- - Wednesday, May 17, 2017

ANALYSIS/OPINION

Nationals fans are forgiven if they have experienced recurring nightmares since 2012, bad dreams that start the same way every time, when the outfield door swings open.

The ghastly visions started after the National League Division Series against St. Louis. They were resurrected in the 2014 NLDS against the Giants and reinforced in the NLDS last year against the Los Angeles Dodgers. Despite all the success Washington has enjoyed while winning three of the last five NL East titles — usually with sold relief pitching along the way — postseason failure always has been a call (to the bullpen) away.

First it was Drew Storen imploding with two outs in the ninth inning of Game 5, as the Cardinals went from two runs behind to two runs ahead. He coughed up another ninth-inning lead a couple years later and the Nats headed to San Francisco trailing 2-0 in the series. Multiple sets of goat horns were distributed in the 2016 playoff finale; the bullpen inherited a 1-1 game that ended as a 4-3 loss.

So, excuse anyone who’s on edge about the Nats’ current situation when starters depart and relievers enter. Those worries typically don’t surface until October rolls around!

Reaching the playoffs is a pretty good proposition right now. The Nats entered Wednesday with one of baseball’s best records, playing in a dreadful division where the nearest contenders are nine games behind.

Washington’s offense has absorbed the loss of center fielder Adam Eaton and leads the majors in hitting, runs, RBI, slugging, on-base percentage and a slew of other categories. First baseman Ryan Zimmerman and right fielder Bryce Harper are battling one another for the Triple Crown. Even Michael Taylor, the lineup’s weak link, has heated up, batting .381 with two homers and six RBI in his last six games.

Determining the batting order isn’t the problem for manager Dusty Baker. It’s finding the pitcher(s) capable of taking the ball in late innings and preserving that evening’s handiwork. The main question entering this season — “Do the Nats have a closer?” — has been answered emphatically.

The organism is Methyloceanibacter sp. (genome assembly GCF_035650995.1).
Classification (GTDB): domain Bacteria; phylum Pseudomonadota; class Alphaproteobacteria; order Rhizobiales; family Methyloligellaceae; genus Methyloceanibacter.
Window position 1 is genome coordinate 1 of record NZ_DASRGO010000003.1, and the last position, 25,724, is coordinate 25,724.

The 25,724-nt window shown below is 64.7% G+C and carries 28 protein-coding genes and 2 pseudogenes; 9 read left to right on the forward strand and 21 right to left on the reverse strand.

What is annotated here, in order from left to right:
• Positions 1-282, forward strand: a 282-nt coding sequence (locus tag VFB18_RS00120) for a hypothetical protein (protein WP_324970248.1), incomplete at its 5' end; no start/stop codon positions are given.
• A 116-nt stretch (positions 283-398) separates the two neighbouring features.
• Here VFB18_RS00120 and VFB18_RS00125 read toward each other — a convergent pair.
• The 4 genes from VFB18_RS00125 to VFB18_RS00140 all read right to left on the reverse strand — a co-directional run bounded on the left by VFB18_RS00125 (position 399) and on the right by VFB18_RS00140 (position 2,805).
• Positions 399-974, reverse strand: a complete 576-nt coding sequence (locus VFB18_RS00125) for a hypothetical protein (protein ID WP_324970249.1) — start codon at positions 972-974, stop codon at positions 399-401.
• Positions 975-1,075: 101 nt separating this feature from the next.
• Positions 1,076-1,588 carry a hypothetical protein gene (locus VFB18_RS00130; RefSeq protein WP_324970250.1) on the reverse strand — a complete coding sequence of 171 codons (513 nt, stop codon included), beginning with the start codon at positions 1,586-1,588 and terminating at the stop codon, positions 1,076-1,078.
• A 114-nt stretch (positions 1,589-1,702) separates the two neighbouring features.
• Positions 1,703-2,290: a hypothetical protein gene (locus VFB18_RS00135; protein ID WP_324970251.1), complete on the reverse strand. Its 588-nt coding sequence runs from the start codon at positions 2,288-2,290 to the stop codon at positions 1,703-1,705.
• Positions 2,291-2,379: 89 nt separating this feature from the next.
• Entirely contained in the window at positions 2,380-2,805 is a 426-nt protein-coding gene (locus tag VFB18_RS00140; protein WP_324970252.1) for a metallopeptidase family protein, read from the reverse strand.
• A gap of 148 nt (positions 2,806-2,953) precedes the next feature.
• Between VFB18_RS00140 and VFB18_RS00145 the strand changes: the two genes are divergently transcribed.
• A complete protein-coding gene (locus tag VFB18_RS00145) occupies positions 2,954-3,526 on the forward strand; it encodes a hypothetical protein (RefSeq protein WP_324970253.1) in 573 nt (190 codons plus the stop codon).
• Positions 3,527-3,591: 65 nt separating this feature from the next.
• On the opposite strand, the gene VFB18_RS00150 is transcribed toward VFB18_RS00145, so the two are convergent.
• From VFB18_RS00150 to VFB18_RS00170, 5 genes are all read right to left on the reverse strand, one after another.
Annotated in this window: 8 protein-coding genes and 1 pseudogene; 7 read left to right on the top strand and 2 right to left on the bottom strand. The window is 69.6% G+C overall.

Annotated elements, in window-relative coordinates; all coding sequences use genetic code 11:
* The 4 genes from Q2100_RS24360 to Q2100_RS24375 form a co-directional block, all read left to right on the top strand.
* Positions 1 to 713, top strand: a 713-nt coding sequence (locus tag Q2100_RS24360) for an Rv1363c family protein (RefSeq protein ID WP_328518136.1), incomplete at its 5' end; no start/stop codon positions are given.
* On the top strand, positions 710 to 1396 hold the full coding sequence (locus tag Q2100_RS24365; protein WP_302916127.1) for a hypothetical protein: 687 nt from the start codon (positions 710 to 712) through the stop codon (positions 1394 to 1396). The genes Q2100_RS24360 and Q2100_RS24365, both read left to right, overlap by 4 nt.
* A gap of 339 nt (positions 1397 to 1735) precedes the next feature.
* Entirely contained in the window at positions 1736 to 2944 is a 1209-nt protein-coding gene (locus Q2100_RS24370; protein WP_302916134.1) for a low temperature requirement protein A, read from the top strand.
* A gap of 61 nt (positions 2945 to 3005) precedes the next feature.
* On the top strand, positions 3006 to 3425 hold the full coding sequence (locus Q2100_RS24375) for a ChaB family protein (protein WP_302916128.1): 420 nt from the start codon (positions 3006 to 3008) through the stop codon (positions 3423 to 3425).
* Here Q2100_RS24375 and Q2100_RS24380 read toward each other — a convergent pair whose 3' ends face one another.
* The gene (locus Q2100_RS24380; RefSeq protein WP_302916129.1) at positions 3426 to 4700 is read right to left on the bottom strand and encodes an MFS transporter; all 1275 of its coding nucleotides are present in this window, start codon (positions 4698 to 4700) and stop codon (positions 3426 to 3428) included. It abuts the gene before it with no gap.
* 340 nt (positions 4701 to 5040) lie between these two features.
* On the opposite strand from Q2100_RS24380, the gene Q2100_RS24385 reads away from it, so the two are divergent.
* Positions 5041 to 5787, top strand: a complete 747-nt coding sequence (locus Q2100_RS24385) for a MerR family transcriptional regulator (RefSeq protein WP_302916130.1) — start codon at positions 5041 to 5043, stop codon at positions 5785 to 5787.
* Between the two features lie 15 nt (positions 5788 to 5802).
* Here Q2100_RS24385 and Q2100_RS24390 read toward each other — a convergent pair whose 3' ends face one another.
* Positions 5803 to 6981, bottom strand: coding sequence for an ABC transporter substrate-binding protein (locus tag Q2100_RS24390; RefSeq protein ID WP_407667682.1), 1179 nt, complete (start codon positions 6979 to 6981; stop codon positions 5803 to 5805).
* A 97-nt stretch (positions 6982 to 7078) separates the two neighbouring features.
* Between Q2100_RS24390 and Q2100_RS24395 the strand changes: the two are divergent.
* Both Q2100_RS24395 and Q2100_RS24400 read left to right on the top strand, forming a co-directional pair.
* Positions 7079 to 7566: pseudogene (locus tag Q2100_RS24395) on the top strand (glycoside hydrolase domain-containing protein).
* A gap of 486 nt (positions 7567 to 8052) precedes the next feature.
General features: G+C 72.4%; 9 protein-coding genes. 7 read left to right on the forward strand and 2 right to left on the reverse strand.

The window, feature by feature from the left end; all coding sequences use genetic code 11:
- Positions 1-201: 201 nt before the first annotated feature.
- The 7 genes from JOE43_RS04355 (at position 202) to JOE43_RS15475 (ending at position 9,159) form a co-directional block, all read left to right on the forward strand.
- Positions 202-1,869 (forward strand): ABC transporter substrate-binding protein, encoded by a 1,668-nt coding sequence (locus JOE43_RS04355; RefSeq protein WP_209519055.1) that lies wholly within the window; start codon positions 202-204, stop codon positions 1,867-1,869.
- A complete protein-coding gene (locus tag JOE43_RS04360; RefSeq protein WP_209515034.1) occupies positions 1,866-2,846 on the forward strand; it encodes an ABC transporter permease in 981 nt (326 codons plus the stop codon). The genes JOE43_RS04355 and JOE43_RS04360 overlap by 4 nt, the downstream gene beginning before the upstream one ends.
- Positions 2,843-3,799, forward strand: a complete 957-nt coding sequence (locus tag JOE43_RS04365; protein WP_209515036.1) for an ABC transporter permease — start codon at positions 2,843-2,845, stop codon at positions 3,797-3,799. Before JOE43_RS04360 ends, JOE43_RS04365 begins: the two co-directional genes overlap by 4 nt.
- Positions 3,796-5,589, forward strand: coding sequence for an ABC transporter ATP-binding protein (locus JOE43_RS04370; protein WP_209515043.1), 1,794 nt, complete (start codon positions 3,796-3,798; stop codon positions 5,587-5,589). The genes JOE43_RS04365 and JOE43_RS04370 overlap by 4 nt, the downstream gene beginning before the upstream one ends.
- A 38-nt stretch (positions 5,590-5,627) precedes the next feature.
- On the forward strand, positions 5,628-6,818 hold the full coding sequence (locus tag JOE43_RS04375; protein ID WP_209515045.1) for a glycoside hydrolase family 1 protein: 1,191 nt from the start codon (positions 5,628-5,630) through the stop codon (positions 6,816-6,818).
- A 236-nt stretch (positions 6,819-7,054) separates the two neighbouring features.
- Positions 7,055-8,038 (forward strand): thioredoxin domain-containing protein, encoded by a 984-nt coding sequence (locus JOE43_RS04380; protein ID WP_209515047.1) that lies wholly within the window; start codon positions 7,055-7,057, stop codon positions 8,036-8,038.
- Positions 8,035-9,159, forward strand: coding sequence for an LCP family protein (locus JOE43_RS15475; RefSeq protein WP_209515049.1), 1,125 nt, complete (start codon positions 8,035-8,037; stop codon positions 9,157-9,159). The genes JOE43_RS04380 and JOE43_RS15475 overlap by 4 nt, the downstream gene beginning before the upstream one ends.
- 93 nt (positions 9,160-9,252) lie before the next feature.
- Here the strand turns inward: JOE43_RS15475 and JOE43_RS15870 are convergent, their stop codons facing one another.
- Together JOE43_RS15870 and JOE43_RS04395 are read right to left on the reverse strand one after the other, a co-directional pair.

“No!”

The same could be said about consistent performers to work the middle innings, too. Washington’s bullpen has been a hot mess, not bad enough to prevent success in the regular season, but not good enough to avoid failure in the playoffs.

Entering Wednesday, the Nats had blown 8 of 19 save opportunities, giving them a save percentage of 57.89, below the major-league average (63.10). Five different relievers have blown at least one; Shawn Kelley and Enny Romero have blown a pair. Washington’s record would be worst if not for the offense rallying to produce four victories after the bullpen faltered.

Uncertainty about game-end situations hangs like a cloud, obscuring what should be bright sunshine.

“I knew a long time ago that one of the biggest downers is a blown save,” Baker told reporters Sunday after his team blew a pair of them but split the doubleheader against Philadelphia. “Because it also carries over to the opposition. They think that ‘Hey man, we can get in their bullpen and win the game.’ We have to reverse that thought process.”

Accomplishing that feat with the current personnel isn’t impossible, but that wishful thinking outweighs confidence like elephants crush mice.

Would-be closers Kelley and Blake Treinen have ERAs of 7.15 and 7.64, respectively. Koda Glover has the stuff for the job, but he’s a rookie who has yielded 11 hits against nine strikeouts in 11-2/3 innings. Matt Albers and Jacob Turner have pitched well, but neither recorded a career save prior to this season.

Those candidates should be fine as middle men to bridge the gap between starters and the ninth inning. But all the relievers suffer from uncertain statuses and undefined roles when the closer is in flux, which can make the entire ‘pen shaky.

This is no way for a World Series contender to operate, mimicking the 2016 Giants.

They led the league in blown saves (32), the most by a playoff team since saves became an official stat in 1969. San Francisco converted just 59 percent of its save opportunities, which happens to be a better rate than Washington currently boasts. The Giants’ final indignity was being closed out in the NLDS as the Chicago Cubs rallied for four runs in the ninth inning.

Signs in D.C. point to a pre-emptive trade, another withdrawal from the Nats’ well-stocked farm system that took a hit in the Eaton deal. The crown jewel is outfielder Victor Robles, who turns 20 on Friday and recently moved up to No. 9 on Baseball America’s Top 100 Prospects. Sensing the Nats’ desperation as Bryce Harper approaches free agency after next season, potential trading partners will be hard-liners.

Baker hopes the situation resolves itself before then.

“We have to look from within right now,” he told reporters Sunday. “Because people know when you’re in need. And when they know you’re in need, they have to rob you — of your system.”

Considering how the last three playoff trips ended, a lights-out closer will be awfully tempting if dangled.

Anyone — at virtually any cost — would be welcome if he’s guaranteed to end Nats fans’ autumn nightmares.

⦁ Brooklyn-born and Howard-educated, Deron Snyder writes his award-winning column for The Washington Times on Tuesdays and Thursdays. Follow him on Twitter @DeronSnyder.

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